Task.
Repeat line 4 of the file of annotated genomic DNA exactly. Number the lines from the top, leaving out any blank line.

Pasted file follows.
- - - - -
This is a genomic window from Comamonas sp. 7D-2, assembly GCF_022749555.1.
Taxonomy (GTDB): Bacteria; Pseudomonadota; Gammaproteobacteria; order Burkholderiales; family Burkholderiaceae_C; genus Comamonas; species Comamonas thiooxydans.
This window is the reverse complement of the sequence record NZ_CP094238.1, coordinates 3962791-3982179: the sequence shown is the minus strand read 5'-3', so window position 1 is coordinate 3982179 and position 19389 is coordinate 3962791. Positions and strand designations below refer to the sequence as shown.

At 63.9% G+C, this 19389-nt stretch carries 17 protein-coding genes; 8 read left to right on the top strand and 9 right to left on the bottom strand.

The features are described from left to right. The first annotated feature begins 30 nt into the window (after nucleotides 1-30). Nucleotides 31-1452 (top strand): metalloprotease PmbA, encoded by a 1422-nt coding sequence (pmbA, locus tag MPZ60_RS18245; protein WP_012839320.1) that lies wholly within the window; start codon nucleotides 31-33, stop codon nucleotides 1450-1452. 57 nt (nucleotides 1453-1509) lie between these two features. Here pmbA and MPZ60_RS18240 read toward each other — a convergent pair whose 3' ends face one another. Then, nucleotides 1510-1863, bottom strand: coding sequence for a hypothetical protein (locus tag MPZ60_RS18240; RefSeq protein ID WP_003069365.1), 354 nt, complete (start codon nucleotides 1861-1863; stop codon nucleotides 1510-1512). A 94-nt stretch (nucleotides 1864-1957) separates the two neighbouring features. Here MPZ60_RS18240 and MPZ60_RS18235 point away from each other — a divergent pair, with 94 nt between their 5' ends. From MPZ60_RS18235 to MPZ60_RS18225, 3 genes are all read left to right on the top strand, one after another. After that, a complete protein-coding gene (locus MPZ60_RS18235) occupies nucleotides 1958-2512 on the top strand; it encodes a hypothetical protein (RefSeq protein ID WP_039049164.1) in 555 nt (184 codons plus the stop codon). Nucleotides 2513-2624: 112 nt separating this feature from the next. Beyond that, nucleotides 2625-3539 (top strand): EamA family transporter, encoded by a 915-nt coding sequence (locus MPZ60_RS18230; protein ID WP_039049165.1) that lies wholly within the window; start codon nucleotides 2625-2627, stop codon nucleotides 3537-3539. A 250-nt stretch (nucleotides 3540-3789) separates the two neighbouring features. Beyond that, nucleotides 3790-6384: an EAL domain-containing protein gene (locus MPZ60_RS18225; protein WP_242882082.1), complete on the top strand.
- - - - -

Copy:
At 63.9% G+C, this 19389-nt stretch carries 17 protein-coding genes; 8 read left to right on the top strand and 9 right to left on the bottom strand.